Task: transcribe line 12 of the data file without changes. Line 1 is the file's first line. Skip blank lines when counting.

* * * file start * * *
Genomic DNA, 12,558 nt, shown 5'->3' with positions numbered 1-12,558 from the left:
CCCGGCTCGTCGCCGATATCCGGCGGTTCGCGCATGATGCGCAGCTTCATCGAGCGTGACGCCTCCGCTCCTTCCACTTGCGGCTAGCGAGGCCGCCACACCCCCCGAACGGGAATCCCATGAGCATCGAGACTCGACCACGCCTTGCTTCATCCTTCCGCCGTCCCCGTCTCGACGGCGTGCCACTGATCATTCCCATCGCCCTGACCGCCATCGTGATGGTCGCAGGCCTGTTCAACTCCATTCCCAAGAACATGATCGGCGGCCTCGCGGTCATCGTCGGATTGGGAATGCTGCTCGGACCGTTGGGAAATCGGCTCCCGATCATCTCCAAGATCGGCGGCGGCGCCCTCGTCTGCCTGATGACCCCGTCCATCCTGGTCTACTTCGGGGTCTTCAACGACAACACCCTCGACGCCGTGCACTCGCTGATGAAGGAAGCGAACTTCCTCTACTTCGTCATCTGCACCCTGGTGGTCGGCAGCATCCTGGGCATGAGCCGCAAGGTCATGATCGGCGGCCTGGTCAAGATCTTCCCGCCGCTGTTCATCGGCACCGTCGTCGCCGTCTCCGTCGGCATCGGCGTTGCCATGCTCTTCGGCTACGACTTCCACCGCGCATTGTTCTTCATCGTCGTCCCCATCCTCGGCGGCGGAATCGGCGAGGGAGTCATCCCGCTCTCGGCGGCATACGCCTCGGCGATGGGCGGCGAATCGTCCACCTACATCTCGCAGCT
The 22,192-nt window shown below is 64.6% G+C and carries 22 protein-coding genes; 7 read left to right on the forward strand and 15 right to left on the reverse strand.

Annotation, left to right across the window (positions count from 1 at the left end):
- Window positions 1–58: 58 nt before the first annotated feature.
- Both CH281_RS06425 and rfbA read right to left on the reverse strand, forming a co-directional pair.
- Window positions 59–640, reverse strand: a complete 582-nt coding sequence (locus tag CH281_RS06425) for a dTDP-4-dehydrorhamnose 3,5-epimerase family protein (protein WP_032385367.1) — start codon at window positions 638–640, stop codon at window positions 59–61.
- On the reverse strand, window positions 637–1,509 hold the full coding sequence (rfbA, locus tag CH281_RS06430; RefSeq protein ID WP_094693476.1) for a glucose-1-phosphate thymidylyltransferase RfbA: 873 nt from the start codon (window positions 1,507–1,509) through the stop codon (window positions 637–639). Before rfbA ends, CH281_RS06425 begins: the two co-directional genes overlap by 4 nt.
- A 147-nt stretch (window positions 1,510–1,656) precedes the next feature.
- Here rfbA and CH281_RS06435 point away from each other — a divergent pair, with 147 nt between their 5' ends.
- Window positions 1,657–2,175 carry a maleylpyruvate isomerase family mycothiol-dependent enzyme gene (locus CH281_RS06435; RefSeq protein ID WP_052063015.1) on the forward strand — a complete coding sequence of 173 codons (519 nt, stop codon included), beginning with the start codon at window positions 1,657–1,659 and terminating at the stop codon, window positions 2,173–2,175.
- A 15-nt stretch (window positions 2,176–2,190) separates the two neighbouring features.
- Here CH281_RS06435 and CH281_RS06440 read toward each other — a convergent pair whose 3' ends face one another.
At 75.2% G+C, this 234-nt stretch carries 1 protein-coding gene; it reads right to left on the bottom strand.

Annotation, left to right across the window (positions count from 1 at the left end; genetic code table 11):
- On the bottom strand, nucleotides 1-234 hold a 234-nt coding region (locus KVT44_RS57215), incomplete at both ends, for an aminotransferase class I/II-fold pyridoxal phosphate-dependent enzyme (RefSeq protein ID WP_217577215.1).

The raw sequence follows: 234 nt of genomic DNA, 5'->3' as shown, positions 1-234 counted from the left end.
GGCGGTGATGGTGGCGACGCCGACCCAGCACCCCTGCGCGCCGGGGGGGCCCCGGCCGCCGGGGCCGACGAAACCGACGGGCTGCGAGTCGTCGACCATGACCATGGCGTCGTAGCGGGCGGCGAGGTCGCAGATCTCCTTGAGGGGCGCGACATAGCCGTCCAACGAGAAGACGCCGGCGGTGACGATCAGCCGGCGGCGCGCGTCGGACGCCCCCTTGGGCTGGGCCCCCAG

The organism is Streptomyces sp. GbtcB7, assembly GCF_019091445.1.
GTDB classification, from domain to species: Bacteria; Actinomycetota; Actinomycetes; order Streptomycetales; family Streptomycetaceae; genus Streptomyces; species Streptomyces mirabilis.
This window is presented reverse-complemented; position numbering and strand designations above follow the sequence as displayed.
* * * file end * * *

- A 15-nt stretch (window positions 2,176–2,190) separates the two neighbouring features.